Rosanna, off my upcoming EP, is one of the most complex and meaningful songs I've written yet. I wanted to offer to you the story that birthed it, the reason for Penny and Sparrow being involved, and what the lyrics mean.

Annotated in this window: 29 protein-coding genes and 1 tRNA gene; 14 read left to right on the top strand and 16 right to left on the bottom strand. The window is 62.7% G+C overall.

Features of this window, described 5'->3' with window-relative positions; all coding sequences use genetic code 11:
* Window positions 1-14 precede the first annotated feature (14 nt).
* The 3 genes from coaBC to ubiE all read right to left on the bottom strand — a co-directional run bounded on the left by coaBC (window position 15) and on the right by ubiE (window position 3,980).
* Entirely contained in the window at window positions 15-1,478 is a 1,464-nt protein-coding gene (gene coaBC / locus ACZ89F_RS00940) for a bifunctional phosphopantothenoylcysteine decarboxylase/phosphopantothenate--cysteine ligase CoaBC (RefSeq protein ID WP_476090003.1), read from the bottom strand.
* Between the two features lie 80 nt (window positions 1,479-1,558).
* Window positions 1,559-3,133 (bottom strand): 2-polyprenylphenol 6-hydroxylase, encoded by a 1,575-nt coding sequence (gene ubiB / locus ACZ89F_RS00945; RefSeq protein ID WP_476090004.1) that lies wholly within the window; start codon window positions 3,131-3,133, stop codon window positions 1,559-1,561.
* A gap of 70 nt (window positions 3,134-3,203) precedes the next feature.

Last november, I was scheduled to open three shows for Andy and Kyle, including two nights at The Blue Door in Oklahoma city. On the night of our last show, Andy and I were sitting on the stage warming up our voices, when my phone rang from my sister.  We talk everyday so I thought nothing of it and kept on with what I was doing. When she called a second time I walked into the other room, and learned that my cousin Joseph had passed suddenly and instantly of a heart issue.  I have no idea how much time passed before Andy came running into the room to find me weeping and attempting to bash the back of my head through the wall. I don't know how long he held his hand behind my skull (mind you we've only met a handful of times by this point in our relationship) to keep me from harming myself.  It was devastation at its darkest, and I truly hope you have never and will never experience it. Eventually, I walked a few blocks to a liquor store, bought a plastic bottle of Jim Beam, and wandered the surrounding neighborhood in a daze.  Somehow, I made it back safely and tried to soundcheck, but everyone quickly realized I was too drunk to play.  This all took place over hours, but I know they found me in this nasty dirt field behind the venue, crying into the ground and vomiting. Its not a night I particularly like to revisit, and I normally prefer to bury my hardships in poetry so as to keep hidden from you.  One of my best friends Jonathan Kemp drove us through the night to Nashville, an act of kindness I will never forget or repay.